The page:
For another embodiment of the invention, the system automatically moves the high utilization applications to the mini-HDD 170 without determining whether the system is in a power optimization mode or a performance optimization mode.
Curve 350 shows the greatest overall power savings over a system utilizing only a traditional HDD. For instance, when the mini-HDD of a system having 90 percent of its applications' capacity stored on the mini-HDD has 100 percent utilization, the system may conserve approximately 1.4 watts over a system that only uses a traditional HDD. In comparison, curve 340 shows that a system having 80 percent of its applications' capacity stored on a mini-HDD saves approximately 1.3 watts over a traditional HDD system at 100 percent utilization. Curve 330 shows that a system having 60 percent of its applications' capacity stored on a mini-HDD saves approximately 0.95 watts over a traditional HDD system at 100 percent utilization. Each of the curves 330, 340, and 350 show a reduction in power savings as the percentage utilization of the mini-HDD decreases. The less the mini-HDD is utilized, the more likely that the traditional HDD is not idle and thus consuming power. Power conservation may help to extend the battery life of the system.
In the foregoing specification the invention has been described with reference to specific exemplary embodiments thereof. It will, however, be evident that various modification and changes may be made thereto without departure from the broader spirit and scope of the invention as set forth in the appended claims. The specification and drawings are, accordingly, to be regarded in an illustrative rather than restrictive sense.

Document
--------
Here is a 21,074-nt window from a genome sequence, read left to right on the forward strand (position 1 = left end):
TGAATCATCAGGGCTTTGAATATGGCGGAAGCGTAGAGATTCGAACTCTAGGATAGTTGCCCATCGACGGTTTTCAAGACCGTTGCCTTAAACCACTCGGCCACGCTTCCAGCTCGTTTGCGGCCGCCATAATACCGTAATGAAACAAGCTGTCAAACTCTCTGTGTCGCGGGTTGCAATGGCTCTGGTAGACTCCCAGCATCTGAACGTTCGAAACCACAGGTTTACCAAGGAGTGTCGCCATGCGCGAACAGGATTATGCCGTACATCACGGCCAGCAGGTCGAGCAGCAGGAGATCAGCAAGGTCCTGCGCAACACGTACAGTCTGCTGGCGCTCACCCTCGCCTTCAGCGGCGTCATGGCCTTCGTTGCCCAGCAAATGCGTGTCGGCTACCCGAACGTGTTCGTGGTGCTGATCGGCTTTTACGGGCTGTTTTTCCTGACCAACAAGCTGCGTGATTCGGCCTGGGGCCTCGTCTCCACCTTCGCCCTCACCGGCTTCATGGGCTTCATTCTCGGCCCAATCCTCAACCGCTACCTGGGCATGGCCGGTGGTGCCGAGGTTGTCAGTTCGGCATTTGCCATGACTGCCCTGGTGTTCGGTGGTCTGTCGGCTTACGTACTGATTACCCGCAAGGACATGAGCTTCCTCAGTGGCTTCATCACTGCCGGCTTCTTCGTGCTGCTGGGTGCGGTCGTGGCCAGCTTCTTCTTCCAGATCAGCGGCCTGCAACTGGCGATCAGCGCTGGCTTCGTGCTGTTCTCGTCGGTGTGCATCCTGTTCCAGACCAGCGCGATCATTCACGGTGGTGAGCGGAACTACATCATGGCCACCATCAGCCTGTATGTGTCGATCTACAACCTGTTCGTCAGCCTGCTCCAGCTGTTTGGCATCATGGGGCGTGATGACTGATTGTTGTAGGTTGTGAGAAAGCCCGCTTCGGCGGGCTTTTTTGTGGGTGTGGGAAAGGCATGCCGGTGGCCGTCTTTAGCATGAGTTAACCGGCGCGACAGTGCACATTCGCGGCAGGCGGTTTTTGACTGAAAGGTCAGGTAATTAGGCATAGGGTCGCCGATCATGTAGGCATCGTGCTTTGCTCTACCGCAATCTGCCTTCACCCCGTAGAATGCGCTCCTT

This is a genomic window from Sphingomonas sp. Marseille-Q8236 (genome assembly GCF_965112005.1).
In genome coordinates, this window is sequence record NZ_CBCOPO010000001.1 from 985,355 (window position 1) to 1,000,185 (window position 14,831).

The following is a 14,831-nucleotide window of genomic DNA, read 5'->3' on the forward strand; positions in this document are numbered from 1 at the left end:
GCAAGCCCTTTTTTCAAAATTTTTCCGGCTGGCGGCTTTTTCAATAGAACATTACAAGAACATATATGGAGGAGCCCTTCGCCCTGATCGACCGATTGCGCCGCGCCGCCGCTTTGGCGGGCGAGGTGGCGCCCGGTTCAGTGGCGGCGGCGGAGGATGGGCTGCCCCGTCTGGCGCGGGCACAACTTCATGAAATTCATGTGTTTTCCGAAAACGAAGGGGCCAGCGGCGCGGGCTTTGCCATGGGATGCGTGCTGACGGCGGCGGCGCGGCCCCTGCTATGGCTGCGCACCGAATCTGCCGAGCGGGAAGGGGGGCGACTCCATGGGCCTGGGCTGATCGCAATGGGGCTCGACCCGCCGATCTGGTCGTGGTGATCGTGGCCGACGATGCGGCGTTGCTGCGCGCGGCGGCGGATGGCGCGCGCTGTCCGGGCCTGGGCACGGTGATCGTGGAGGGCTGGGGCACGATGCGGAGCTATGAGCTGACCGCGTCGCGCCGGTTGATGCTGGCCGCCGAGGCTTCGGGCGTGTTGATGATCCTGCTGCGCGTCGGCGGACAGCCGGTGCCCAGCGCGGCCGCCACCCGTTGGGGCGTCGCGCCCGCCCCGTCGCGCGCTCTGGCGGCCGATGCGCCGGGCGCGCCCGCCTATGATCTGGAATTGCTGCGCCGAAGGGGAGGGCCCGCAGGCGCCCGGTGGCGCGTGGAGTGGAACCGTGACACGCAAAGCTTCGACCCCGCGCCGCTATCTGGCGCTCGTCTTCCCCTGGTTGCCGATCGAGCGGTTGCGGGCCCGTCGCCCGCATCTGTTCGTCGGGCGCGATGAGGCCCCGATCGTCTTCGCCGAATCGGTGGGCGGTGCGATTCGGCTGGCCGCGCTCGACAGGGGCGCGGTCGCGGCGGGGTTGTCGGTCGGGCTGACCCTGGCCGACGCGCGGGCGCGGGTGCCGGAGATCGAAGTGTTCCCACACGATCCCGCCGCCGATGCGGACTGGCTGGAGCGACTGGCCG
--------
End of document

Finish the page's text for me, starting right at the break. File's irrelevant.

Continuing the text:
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|U.S. Classification||713/323, 713/321, 711/100, 711/114, 713/322, 711/154, 713/320, 360/69, 713/324, 360/75, 713/300|
|International Classification||G06F3/06, G11B19/02, G06F1/32|
|Cooperative Classification||G06F3/0634, G06F1/3203, G06F3/0683, Y02B60/1246, G06F3/0625, G06F3/0647|
|European Classification||G06F3/06A4H2, G06F3/06A6L4, G06F3/06A2W, G06F3/06A4C4, G06F1/32P|
|Jun 9, 2003||AS||Assignment|
Owner name: INTEL CORPORATION, CALIFORNIA
Free format text: ASSIGNMENT OF ASSIGNORS INTEREST;ASSIGNORS:TSIRKEL, AARON;KARDACH, JAMES P.;REEL/FRAME:014164/0463;SIGNING DATES FROM 20030425 TO 20030502
|Feb 12, 2010||FPAY||Fee payment|
Year of fee payment: 4
|Dec 17, 2013||FPAY||Fee payment|
Year of fee payment: 8